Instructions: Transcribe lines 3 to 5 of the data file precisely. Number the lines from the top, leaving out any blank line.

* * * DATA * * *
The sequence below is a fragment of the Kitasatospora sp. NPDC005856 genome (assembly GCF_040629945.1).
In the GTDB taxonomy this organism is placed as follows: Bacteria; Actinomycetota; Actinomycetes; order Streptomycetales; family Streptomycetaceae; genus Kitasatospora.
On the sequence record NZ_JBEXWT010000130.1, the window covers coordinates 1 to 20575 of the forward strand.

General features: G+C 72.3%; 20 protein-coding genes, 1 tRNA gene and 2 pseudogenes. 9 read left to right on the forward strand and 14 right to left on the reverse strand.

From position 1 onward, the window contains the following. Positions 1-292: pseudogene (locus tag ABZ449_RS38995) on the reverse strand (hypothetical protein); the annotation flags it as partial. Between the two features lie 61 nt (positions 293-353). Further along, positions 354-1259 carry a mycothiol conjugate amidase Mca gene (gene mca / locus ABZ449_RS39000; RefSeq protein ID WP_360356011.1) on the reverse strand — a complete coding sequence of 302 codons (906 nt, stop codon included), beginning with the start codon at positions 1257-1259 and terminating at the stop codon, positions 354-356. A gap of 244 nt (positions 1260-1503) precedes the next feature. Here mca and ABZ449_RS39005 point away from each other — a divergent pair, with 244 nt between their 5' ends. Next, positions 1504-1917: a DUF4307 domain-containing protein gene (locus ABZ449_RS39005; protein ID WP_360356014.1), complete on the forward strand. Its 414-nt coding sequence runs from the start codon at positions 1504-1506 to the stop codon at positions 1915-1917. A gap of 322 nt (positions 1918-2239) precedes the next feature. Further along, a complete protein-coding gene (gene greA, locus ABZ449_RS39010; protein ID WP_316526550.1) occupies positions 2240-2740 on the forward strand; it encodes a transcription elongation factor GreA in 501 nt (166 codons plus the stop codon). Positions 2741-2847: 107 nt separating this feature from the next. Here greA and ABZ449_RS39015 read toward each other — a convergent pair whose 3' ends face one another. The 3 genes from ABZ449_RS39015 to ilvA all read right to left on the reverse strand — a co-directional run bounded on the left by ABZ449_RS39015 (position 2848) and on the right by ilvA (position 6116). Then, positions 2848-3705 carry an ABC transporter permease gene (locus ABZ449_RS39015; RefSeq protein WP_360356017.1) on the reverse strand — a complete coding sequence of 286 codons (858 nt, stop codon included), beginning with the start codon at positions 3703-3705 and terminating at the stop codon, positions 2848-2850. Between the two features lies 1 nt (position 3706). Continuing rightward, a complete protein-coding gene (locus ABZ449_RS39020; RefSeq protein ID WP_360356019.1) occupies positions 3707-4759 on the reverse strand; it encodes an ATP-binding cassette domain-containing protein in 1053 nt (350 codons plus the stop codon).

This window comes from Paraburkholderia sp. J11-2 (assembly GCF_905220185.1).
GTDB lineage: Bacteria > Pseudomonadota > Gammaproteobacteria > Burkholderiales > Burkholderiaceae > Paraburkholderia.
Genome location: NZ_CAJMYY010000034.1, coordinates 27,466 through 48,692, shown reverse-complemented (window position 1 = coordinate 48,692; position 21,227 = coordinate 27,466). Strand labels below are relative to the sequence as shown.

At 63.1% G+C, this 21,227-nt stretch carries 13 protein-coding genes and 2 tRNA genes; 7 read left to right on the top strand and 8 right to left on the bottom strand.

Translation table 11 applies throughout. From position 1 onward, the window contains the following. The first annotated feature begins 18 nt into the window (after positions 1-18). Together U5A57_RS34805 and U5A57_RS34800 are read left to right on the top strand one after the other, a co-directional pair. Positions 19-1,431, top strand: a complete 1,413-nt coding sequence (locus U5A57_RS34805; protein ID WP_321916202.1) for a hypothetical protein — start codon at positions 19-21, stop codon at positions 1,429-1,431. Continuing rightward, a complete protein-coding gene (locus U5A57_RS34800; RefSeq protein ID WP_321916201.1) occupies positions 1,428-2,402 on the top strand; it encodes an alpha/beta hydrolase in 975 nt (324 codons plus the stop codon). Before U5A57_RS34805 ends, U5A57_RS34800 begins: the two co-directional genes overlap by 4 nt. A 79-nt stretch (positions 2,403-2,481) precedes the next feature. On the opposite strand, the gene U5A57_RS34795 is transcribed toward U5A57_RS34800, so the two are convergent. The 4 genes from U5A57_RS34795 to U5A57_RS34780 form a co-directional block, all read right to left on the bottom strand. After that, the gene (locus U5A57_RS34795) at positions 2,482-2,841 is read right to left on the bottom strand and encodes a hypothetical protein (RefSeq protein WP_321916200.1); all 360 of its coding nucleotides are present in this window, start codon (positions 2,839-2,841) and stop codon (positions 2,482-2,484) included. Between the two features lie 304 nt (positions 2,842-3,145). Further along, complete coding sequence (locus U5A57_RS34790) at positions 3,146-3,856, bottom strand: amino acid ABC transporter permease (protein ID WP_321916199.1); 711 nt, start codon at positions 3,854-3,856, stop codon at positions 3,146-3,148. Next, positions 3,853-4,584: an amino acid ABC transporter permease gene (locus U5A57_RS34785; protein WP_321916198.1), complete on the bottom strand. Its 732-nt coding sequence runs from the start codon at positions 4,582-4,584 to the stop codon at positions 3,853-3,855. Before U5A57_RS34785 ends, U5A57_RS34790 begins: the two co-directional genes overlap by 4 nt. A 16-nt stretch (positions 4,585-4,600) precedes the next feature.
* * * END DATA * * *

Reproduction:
On the sequence record NZ_JBEXWT010000130.1, the window covers coordinates 1 to 20575 of the forward strand.

General features: G+C 72.3%; 20 protein-coding genes, 1 tRNA gene and 2 pseudogenes. 9 read left to right on the forward strand and 14 right to left on the reverse strand.

From position 1 onward, the window contains the following. Positions 1-292: pseudogene (locus tag ABZ449_RS38995) on the reverse strand (hypothetical protein); the annotation flags it as partial. Between the two features lie 61 nt (positions 293-353). Further along, positions 354-1259 carry a mycothiol conjugate amidase Mca gene (gene mca / locus ABZ449_RS39000; RefSeq protein ID WP_360356011.1) on the reverse strand — a complete coding sequence of 302 codons (906 nt, stop codon included), beginning with the start codon at positions 1257-1259 and terminating at the stop codon, positions 354-356. A gap of 244 nt (positions 1260-1503) precedes the next feature. Here mca and ABZ449_RS39005 point away from each other — a divergent pair, with 244 nt between their 5' ends. Next, positions 1504-1917: a DUF4307 domain-containing protein gene (locus ABZ449_RS39005; protein ID WP_360356014.1), complete on the forward strand. Its 414-nt coding sequence runs from the start codon at positions 1504-1506 to the stop codon at positions 1915-1917. A gap of 322 nt (positions 1918-2239) precedes the next feature. Further along, a complete protein-coding gene (gene greA, locus ABZ449_RS39010; protein ID WP_316526550.1) occupies positions 2240-2740 on the forward strand; it encodes a transcription elongation factor GreA in 501 nt (166 codons plus the stop codon). Positions 2741-2847: 107 nt separating this feature from the next. Here greA and ABZ449_RS39015 read toward each other — a convergent pair whose 3' ends face one another. The 3 genes from ABZ449_RS39015 to ilvA all read right to left on the reverse strand — a co-directional run bounded on the left by ABZ449_RS39015 (position 2848) and on the right by ilvA (position 6116). Then, positions 2848-3705 carry an ABC transporter permease gene (locus ABZ449_RS39015; RefSeq protein WP_360356017.1) on the reverse strand — a complete coding sequence of 286 codons (858 nt, stop codon included), beginning with the start codon at positions 3703-3705 and terminating at the stop codon, positions 2848-2850. Between the two features lies 1 nt (position 3706). Continuing rightward, a complete protein-coding gene (locus ABZ449_RS39020; RefSeq protein ID WP_360356019.1) occupies positions 3707-4759 on the reverse strand; it encodes an ATP-binding cassette domain-containing protein in 1053 nt (350 codons plus the stop codon).